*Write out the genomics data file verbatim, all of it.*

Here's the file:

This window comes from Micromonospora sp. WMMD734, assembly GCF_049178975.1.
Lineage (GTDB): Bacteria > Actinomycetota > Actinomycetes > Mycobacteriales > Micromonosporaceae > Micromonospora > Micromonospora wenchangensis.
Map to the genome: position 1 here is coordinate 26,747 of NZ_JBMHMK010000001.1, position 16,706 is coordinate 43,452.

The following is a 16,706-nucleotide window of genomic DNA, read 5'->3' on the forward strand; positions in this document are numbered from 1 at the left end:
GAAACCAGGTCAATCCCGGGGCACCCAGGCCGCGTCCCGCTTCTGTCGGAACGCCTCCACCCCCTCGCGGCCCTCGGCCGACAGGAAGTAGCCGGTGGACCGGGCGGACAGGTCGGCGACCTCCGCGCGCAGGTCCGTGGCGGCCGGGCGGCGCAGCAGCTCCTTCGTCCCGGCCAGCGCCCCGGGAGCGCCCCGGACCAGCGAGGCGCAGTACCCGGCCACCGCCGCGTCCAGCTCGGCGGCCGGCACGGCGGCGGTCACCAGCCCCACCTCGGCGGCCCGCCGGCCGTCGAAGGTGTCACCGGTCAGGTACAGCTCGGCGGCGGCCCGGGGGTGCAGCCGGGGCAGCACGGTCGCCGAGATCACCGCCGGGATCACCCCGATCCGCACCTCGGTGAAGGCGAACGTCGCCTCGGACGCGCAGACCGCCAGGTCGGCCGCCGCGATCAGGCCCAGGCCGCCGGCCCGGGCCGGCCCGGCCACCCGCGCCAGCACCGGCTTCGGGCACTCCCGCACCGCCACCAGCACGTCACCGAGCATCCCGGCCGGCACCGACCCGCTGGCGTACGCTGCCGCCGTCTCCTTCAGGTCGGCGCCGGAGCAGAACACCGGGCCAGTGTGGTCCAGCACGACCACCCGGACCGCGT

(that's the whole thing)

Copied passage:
This window comes from Micromonospora sp. WMMD734, assembly GCF_049178975.1.
Lineage (GTDB): Bacteria > Actinomycetota > Actinomycetes > Mycobacteriales > Micromonosporaceae > Micromonospora > Micromonospora wenchangensis.
Map to the genome: position 1 here is coordinate 26,747 of NZ_JBMHMK010000001.1, position 16,706 is coordinate 43,452.

The following is a 16,706-nucleotide window of genomic DNA, read 5'->3' on the forward strand; positions in this document are numbered from 1 at the left end:
GAAACCAGGTCAATCCCGGGGCACCCAGGCCGCGTCCCGCTTCTGTCGGAACGCCTCCACCCCCTCGCGGCCCTCGGCCGACAGGAAGTAGCCGGTGGACCGGGCGGACAGGTCGGCGACCTCCGCGCGCAGGTCCGTGGCGGCCGGGCGGCGCAGCAGCTCCTTCGTCCCGGCCAGCGCCCCGGGAGCGCCCCGGACCAGCGAGGCGCAGTACCCGGCCACCGCCGCGTCCAGCTCGGCGGCCGGCACGGCGGCGGTCACCAGCCCCACCTCGGCGGCCCGCCGGCCGTCGAAGGTGTCACCGGTCAGGTACAGCTCGGCGGCGGCCCGGGGGTGCAGCCGGGGCAGCACGGTCGCCGAGATCACCGCCGGGATCACCCCGATCCGCACCTCGGTGAAGGCGAACGTCGCCTCGGACGCGCAGACCGCCAGGTCGGCCGCCGCGATCAGGCCCAGGCCGCCGGCCCGGGCCGGCCCGGCCACCCGCGCCAGCACCGGCTTCGGGCACTCCCGCACCGCCACCAGCACGTCACCGAGCATCCCGGCCGGCACCGACCCGCTGGCGTACGCTGCCGCCGTCTCCTTCAGGTCGGCGCCGGAGCAGAACACCGGGCCAGTGTGGTCCAGCACGACCACCCGGACCGCGT